Senator Steven Oroho and Assemblyman Hal Wirths (both R-24) said that legislation advanced by the Senate Budget & Appropriations Committee will weaken New Jersey’s Unemployment Insurance Trust Fund and put employers at risk of future tax increases.
Sen. Steven Oroho and Asm. Hal Wirths said legislation being advanced by Democrats will weaken New Jersey’s unemployment fund and put employers at risk of future tax increases. (Flickr)
“At its worst point, New Jersey’s UI Fund was more than $2 billion in the red,” said Oroho. “To address this deficit, we devised and implemented a plan to impose fiscal discipline and eliminate abuses, which restored the UI Fund to solvency while ensuring that unemployment benefits remain available to New Jerseyans who deserve them. I’m concerned that this new legislative effort would undo some of those important reforms and put the UI Fund at risk again, which may lead to increased taxes on employers.”
The new legislation advanced by Democrats, S-2439, would eliminate the category of “severe misconduct” related to an employee’s termination from the provisions of New Jersey’s unemployment compensation law.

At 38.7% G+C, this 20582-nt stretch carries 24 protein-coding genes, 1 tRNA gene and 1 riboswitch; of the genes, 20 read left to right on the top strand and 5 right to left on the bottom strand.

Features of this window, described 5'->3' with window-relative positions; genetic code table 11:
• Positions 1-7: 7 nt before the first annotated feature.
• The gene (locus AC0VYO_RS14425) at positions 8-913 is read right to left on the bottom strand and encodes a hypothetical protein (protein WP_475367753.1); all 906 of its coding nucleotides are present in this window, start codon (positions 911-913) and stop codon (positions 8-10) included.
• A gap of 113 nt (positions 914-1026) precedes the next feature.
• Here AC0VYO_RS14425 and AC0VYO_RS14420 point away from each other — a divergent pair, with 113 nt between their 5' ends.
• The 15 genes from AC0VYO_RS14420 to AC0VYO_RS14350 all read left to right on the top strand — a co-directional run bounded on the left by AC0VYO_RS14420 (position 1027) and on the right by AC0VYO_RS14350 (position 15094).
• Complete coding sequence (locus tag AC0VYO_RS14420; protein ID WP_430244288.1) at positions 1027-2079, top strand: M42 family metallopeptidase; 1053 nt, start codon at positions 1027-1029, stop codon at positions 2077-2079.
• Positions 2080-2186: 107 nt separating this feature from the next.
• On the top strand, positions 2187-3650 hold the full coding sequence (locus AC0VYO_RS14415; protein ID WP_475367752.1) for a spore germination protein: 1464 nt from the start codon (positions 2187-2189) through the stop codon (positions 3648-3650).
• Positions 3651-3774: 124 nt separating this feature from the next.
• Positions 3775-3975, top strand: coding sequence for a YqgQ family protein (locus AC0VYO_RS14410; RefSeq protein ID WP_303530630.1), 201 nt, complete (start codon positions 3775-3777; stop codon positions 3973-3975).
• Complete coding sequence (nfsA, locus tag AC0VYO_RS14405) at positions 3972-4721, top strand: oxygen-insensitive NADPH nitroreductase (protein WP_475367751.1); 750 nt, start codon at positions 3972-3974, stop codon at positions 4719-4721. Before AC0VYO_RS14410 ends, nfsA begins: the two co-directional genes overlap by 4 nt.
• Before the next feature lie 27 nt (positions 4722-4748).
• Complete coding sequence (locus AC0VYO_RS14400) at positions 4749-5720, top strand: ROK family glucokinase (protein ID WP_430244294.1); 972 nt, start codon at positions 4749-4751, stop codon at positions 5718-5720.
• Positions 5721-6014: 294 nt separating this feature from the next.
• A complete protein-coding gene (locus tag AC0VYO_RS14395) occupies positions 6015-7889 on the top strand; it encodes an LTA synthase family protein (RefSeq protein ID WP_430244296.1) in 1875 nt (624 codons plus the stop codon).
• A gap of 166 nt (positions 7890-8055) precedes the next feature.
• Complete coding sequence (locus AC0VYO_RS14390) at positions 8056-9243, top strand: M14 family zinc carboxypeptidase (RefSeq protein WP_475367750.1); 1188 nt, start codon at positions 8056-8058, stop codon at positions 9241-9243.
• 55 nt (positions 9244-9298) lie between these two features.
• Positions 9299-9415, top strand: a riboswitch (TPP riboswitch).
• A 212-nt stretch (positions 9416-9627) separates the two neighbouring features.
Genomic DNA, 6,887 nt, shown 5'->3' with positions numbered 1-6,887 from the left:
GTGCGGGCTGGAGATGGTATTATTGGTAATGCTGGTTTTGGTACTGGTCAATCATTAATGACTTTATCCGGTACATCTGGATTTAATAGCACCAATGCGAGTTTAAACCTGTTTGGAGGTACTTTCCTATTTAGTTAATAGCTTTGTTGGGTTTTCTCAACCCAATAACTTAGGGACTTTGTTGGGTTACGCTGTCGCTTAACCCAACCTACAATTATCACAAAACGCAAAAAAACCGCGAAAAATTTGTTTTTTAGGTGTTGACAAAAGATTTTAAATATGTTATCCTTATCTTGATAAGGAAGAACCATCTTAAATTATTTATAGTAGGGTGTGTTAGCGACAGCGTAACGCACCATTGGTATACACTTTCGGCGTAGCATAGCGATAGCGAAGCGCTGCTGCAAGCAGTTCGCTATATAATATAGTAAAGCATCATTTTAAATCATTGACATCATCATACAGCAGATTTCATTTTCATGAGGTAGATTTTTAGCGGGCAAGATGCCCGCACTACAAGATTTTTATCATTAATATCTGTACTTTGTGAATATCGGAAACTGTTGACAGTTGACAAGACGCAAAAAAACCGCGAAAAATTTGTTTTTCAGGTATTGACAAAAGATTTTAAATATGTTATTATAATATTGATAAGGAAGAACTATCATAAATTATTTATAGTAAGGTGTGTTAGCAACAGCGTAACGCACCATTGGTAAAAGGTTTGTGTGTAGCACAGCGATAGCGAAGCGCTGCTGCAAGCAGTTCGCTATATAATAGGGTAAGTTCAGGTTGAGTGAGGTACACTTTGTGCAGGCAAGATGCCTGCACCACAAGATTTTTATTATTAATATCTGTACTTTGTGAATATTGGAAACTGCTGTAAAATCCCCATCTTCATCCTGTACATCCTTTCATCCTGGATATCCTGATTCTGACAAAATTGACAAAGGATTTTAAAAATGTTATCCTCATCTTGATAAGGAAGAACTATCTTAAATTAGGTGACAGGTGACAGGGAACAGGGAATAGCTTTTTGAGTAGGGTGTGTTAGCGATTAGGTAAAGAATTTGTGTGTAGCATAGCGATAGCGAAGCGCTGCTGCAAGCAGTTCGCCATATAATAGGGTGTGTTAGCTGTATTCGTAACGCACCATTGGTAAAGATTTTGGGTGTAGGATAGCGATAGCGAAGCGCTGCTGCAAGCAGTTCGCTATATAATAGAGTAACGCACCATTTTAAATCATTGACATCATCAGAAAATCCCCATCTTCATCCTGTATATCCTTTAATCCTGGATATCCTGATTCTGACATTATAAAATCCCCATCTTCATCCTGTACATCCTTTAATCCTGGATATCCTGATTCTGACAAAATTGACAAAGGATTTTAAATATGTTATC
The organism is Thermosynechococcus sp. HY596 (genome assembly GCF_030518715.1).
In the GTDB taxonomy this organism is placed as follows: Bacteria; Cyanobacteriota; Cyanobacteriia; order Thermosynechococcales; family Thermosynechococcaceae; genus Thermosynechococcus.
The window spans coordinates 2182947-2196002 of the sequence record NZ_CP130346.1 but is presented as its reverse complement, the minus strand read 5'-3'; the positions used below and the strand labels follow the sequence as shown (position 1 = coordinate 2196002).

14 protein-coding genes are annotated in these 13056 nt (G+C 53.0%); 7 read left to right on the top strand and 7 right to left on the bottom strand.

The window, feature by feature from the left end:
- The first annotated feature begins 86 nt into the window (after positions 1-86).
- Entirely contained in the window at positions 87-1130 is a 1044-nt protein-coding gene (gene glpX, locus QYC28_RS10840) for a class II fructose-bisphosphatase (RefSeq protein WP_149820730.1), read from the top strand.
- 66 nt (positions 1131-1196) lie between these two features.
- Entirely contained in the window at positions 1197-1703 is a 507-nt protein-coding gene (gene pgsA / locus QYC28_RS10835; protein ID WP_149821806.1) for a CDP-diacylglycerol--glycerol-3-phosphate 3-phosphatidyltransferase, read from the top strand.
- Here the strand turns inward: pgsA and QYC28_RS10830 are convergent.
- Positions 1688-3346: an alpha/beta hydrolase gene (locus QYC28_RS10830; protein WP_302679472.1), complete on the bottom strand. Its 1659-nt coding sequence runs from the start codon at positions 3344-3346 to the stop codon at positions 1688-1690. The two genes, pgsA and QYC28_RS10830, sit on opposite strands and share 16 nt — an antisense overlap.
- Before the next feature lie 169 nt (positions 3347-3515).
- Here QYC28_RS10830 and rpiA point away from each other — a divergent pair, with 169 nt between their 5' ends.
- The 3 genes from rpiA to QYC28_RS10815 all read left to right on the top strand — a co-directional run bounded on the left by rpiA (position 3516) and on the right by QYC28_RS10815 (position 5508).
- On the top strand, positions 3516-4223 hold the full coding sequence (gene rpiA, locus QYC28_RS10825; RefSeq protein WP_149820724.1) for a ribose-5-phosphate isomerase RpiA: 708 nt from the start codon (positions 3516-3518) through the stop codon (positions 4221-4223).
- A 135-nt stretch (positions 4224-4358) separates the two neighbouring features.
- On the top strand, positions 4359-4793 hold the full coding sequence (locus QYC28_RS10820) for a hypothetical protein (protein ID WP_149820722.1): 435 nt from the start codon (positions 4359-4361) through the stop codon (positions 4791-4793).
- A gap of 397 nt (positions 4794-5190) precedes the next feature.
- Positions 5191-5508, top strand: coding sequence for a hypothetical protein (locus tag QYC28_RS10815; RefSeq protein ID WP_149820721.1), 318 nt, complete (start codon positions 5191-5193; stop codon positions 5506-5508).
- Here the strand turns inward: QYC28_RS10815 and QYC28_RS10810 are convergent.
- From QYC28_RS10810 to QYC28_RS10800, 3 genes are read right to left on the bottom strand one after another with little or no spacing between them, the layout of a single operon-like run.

If the legislation is enacted, an employee fired for certain types of workplace misconduct would receive increased unemployment benefits following their termination.
Oroho and Wirths served on a bipartisan Unemployment Insurance Task Force which issued a final report on how to address the state’s UI fund deficit in January of 2012.
As the Commissioner of the Department of Labor and Workforce Development at the time, Wirths was responsible for addressing the massive UI Fund deficit left by the administration of former Governor Jon Corzine.
“It took us years to undo the mess in the UI Fund that was left to us by the last Democrat governor,” said Wirths. “As a result of our diligent efforts, our UI Fund now has a $2 billion surplus and employer taxes have been cut several times. We shouldn’t allow Governor Murphy to turn our success into failure by allowing the abuse of our unemployment fund once again. We shouldn’t reward people who were fired for severe workplace misconduct at the expense of other New Jerseyans who are unemployed through no fault of their own.”
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